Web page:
Cable internet, broadband, and fiber optics are not mutually distinct ideas. You will hear about cable fiber optics, internet broadband, or fiber optic broadband. None of this makes the understanding easy. So, you might want to understand the basics, first.
For instance, say you have a personal desktop computer and you want internet for your home. You also want quality phone service and television reception. It used to be that television and radio were transmitted by signals received by your antenna, and phone calls were transmitted over wire cables. That’s history.
Once Upon a Time
There was also a time when your computer would access the internet through your phone lines. A “dial-up” would occur, and the computer would take over your telephone line. For the average user, that was just fine. But, people became impatient with the process, data sources required greater speed, and then mobile phones changed the whole concept of “telephone.”
This approach took advantage of the physical distribution of phone wires to connect across the country. The dial-up could reach anywhere you would find a telephone pole.
Wire to Cable
Taking advantage of that same telephone infrastructure, providers came to value cable as a better option. Less fragile than wire, insulated and flexible, it transmits electromagnetic waves as opposed to electricity. Without getting too technical, coaxial cable can carry signals with a more consistent flow and speed and without loss to interference from the outside or loss of energy to the outside. Moreover, cable can piggyback systems and carry electromagnetic waves for different purposes.
Cable to Optics
Technology races in many sectors pushed cable to the next logical choice in fiber optics. Fiber optics is a transmission guide made of plaited glass threads, each of which carries data in the form of light waves. They are lighter and thinner than metal cabling, carry much more data, and work digitally rather than analogically. Because telephone companies are converting wire cables to optic, you can expect many future communications to run through fiber optics.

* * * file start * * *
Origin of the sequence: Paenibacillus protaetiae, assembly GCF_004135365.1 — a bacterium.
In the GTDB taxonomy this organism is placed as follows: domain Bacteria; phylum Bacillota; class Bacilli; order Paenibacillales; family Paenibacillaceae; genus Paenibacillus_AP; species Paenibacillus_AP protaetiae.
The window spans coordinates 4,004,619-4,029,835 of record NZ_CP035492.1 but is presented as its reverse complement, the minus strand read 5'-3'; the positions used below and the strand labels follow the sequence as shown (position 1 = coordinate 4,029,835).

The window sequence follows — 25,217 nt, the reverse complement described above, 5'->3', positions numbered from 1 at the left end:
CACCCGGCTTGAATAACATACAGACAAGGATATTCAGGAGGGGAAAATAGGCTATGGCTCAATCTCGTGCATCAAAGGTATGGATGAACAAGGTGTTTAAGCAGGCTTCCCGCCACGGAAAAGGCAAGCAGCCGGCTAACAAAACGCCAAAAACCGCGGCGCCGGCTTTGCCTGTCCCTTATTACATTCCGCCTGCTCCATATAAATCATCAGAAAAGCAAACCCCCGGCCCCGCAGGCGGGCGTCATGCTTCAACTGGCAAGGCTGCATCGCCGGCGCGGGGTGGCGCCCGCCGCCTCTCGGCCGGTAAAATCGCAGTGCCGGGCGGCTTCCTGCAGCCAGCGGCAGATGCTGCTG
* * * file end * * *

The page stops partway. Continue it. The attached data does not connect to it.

The Broader the Band the Better
Broadband is another word for bandwidth. Only one signal channel can cross baseband while multiple signals and signal types flow through broadband. Now, whether the system is analog or digital, coaxial or fiber optics, broadband is the deal breaker. You do not need to know the sciences of physics or acoustics to understand that broadband refers to the higher throughput and additional complexity of transmission. It might help you to understand that dots and dashes transmit on baseband wire, but phone call conversation needs more throughput and live-streaming data.
The Future Foreseen
A lot of money goes into communication.
“American broadband providers have invested $1.2 trillion over the last 15 years deploying and maintaining broadband networks. These companies have invested more than six times the amount spent on the U.S. Space Shuttle program,” (Huffington Post).
That investment drives the future of telecommunications. The complex relationships among providers, networks, programmers, and infrastructure find themselves flexing and tensing as they define markets and serve customers.
Although broadband can, for example, provide access to a multitude of television channels, the market wisdom and pragmatism in doing so is increasingly debatable. The users who once wanted everything under the sun may find value in bundled channels and packages directed solely at their interests. If wireless phones take transmission off cable, providers and users may think differently about how to “fill that space.”
Television no longer means what it once did. It is no longer simply received commercially sponsored network programming. It functions more as a monitor through which you can view that traditional programming in addition to music, digital cinema, public television, community cable, and made-for-cable programming. It will transmit local area networks, wide area networks, and proprietary software.
From the average end user’s point of view, any distinction between cable, fiber optics, and broadband is of little matter or interest. But, the differences and commonalities rule the technology and distribution in our future.